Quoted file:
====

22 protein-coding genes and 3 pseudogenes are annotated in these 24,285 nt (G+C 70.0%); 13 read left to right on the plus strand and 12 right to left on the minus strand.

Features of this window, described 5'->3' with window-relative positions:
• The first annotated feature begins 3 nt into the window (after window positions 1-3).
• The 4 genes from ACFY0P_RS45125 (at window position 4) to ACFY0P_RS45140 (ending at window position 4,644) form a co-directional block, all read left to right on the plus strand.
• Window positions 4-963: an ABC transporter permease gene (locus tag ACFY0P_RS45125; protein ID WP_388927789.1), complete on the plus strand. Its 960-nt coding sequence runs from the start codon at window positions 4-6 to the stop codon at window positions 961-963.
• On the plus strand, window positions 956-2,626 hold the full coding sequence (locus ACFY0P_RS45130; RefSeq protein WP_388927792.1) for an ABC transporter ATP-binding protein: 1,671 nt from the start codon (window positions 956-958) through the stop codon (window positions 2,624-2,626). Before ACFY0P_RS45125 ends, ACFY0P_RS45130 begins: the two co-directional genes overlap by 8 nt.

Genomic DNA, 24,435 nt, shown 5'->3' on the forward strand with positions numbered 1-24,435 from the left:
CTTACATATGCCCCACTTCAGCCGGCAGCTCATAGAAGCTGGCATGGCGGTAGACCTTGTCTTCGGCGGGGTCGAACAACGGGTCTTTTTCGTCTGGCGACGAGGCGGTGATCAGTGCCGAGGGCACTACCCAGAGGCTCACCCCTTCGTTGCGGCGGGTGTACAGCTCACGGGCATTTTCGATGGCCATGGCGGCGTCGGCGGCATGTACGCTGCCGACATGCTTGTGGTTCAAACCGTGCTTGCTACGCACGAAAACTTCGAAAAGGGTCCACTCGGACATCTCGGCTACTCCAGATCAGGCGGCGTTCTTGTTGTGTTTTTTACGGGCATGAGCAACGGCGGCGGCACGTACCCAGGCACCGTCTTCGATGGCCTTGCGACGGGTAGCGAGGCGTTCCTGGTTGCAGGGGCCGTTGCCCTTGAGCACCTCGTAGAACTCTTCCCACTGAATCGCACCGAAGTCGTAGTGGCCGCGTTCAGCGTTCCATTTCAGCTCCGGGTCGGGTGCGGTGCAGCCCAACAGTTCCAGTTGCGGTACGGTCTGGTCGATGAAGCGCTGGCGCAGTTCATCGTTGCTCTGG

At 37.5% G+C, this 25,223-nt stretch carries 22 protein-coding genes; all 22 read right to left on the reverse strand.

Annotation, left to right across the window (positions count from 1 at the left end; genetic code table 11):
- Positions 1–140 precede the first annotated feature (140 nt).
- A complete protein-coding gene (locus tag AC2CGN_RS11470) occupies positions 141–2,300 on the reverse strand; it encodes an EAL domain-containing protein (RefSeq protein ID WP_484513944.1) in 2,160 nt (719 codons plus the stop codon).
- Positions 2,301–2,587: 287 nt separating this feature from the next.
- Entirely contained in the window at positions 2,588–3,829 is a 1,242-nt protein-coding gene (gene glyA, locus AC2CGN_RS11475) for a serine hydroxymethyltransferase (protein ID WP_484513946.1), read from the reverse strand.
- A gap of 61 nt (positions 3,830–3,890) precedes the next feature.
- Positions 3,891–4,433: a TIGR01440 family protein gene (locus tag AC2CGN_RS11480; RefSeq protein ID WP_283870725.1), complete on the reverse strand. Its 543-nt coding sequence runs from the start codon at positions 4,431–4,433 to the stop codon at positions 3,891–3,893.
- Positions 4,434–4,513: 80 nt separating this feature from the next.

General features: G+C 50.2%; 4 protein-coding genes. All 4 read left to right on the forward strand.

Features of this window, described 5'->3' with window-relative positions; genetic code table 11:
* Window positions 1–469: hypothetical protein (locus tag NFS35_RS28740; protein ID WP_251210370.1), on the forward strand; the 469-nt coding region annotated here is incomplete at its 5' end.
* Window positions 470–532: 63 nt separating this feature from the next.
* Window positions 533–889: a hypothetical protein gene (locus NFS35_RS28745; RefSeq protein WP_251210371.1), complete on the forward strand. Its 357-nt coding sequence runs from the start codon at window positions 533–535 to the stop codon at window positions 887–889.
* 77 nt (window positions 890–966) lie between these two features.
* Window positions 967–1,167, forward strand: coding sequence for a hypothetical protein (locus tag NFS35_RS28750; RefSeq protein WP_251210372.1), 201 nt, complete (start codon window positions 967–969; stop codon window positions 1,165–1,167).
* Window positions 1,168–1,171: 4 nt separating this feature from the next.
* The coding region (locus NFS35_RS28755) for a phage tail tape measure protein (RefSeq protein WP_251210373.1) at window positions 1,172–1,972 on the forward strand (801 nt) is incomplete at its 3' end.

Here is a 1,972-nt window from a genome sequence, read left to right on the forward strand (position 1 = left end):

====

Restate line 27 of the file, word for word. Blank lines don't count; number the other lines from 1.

Here is a 1,972-nt window from a genome sequence, read left to right on the forward strand (position 1 = left end):